Earlier this month, Toyota’s top U.S. executive confirmed that the automaker is considering ways to pare back its passenger car line-up as the market continues shifting to SUVs – but you won’t see the long-popular Corolla going away any time soon, as this new teaser image suggests.
Toyota isn’t saying much beyond promising that, “The world’s most popular car is about to get greater than ever,” with the Japanese automaker set to reveal the 12th-generation sedan version of the Corolla during a livestream webcast on Thursday, Nov. 15 at 7 p.m. Pacific time.
Toyota clearly needs to rebuild the buzz for the compact Corolla which has been around in sedan form since 2014. Sales fell 11.6% during the calendar-year-to-date, and 14.2% in October alone – and that’s despite supplementing the familiar sedan version with a hatchback model this past year.
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While there’s not much we’ve so far been told about the 2020 Toyota Corolla, the teaser image – which we’ve enhanced ever so slightly with Photoshop – hints at a few key changes, starting with the broader, honeycomb grille. Surprisingly, the sedan grille has a more trapezoid shape than the recently added hatchback, more in line with what we’ve already seen with the recent makeovers of the Camry and Avalon sedans.
The headlights and LED running lamps, however, are almost direct lifts from the 2019 Corolla five-door. We’re expecting that the rear lighting will go all LED and pick up on 5-door cues, as well.
The overall shape of the 2020 Corolla sedan should also get a more angular look, again building on the direction Toyota has been taking with the rest of its recent model updates.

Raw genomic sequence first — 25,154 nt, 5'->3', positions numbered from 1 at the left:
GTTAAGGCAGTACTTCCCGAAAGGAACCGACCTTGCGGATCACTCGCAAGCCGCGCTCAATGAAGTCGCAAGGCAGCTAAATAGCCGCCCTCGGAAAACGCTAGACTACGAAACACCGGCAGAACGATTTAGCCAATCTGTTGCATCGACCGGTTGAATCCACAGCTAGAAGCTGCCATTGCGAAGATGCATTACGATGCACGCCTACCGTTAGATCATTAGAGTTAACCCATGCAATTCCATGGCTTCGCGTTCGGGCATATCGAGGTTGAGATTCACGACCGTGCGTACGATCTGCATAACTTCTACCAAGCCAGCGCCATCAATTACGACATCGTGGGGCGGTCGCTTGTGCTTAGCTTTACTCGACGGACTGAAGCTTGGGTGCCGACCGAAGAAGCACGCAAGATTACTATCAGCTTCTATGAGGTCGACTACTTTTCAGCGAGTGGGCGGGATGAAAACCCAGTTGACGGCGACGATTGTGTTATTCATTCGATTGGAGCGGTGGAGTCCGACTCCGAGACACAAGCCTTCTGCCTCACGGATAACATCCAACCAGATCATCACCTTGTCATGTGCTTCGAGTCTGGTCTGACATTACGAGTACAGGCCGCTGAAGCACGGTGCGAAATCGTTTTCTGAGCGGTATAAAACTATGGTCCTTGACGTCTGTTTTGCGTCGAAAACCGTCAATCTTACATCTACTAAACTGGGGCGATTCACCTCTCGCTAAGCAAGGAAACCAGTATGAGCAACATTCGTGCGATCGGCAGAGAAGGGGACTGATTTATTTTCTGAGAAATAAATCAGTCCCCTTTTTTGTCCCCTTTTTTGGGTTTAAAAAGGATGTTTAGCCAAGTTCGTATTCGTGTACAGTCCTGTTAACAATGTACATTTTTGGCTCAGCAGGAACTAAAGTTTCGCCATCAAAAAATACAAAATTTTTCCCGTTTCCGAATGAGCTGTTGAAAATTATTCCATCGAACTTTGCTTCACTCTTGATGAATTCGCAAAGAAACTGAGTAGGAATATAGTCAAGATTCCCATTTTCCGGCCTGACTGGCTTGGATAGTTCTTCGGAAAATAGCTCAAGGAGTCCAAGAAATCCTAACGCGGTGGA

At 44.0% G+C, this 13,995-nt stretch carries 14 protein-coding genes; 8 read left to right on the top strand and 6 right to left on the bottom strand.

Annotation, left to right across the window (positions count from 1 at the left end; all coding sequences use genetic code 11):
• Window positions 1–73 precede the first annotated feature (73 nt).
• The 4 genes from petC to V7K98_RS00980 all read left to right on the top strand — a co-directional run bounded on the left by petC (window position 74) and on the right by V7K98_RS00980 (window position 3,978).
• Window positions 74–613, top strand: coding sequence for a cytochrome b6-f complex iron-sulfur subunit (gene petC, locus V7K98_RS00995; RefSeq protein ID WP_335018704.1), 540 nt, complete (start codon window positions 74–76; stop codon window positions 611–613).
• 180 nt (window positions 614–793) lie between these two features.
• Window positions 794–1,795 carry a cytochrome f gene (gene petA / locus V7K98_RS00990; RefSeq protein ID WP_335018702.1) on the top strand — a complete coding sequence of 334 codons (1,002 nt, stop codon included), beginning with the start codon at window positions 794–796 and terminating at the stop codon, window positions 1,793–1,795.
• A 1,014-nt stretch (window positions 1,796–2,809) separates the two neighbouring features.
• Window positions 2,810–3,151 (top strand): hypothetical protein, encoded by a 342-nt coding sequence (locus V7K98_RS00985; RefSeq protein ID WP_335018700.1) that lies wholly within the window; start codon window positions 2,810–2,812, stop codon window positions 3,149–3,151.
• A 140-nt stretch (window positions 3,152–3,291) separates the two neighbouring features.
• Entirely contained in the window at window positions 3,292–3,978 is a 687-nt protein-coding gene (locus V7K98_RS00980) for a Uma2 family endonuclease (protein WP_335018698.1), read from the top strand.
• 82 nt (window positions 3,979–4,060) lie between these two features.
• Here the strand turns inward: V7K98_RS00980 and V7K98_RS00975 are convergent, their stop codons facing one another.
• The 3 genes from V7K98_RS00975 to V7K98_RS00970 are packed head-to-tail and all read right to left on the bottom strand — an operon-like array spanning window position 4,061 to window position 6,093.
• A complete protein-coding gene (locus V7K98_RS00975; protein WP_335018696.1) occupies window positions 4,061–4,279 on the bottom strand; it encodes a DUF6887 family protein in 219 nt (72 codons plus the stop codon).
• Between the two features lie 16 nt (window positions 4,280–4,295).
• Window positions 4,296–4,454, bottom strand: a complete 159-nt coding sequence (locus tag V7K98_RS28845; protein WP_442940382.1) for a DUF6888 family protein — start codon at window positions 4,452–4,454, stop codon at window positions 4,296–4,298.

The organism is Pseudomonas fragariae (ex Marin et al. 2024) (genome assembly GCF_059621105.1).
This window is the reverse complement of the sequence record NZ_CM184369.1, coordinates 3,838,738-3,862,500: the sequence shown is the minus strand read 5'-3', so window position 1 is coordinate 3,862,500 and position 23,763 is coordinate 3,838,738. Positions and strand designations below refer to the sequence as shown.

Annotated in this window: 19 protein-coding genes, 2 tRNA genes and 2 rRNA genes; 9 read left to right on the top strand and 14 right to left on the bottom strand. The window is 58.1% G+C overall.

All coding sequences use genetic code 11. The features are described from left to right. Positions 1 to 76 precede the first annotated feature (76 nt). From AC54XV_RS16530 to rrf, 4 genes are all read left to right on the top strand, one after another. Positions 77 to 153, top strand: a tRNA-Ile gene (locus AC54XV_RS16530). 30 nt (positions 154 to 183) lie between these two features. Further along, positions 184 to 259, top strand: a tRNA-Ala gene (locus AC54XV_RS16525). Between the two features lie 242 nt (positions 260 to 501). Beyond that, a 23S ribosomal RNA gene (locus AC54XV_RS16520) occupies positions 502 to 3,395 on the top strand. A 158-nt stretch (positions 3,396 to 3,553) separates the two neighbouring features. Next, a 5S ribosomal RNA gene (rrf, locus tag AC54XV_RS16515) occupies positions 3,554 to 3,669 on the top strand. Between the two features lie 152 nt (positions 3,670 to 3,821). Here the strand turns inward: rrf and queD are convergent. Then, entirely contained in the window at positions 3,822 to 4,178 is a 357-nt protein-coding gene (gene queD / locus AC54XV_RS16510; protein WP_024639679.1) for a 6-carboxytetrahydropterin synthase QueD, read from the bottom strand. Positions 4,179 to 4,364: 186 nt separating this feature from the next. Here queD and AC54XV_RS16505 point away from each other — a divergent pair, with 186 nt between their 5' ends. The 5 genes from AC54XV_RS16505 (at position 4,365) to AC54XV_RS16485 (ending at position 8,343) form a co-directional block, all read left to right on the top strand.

The exterior changes will be wrapped around an all-new platform. With the Gen-12 Corolla, the model migrates to the Toyota New Global Architecture, or TNGA, platform shared with a variety of other models, including the latest Camry, as well as the Prius.
As for powertrain, expect to see the sedan adopt the hatchback’s 2.0-liter inline-four gas engine, bumping it up to 168 horsepower, rather than the somewhat anemic 132 to 140 hp of the current sedan. If so, torque would likely come in around 151 pound-feet, like the 5-door. The current, 1.8-liter I-4 makes just 128 lb-ft.
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The success of the 12th-generation Corolla is clearly critical for Toyota. It has traditionally been the second best-selling sedan in the automaker’s U.S. line-up, but is number one worldwide. But momentum has been shifting to the company’s SUV line-up globally, forcing Toyota to rethink its strategy.
“We are taking a hard look at all the segments we compete in, to make sure we are competing in profitable segments and that products that we sell have strategic value to the brand,” Jim Lentz told the Wall Street Journal last week.
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Don’t expect Toyota to follow the lead of Ford, which is abandoning its entire U.S. passenger car line-up, save for the Mustang. Lentz said such a move for Toyota would be a “mistake,” but it’s pretty clear that it will trim its line-up, most likely starting with the compact Yaris that suffered a 38.2% decline in the U.S. for the first 10 months of this year, and stumbled an even more troubling 51.4% in October.
Another possible target could be one of the members of the Prius “family.” Not that many years ago, Prius was the top-selling nameplate in California. But while it remains number one nationally among hybrid-electric vehicles, it has been losing momentum rapidly, despite having four models now badged Prius, including the compact C, the original hatch, a bigger V and the Prius Prime plug-in version. Sales for the hybrid family fell 17.7% for the first 10 months and 21.4%. And we could see Toyota drop at least one of those four versions going forward.
Following the webcast review Thursday night, the Corolla will make its first U.S. appearance in the sheet metal at the Los Angeles Auto Show later this month.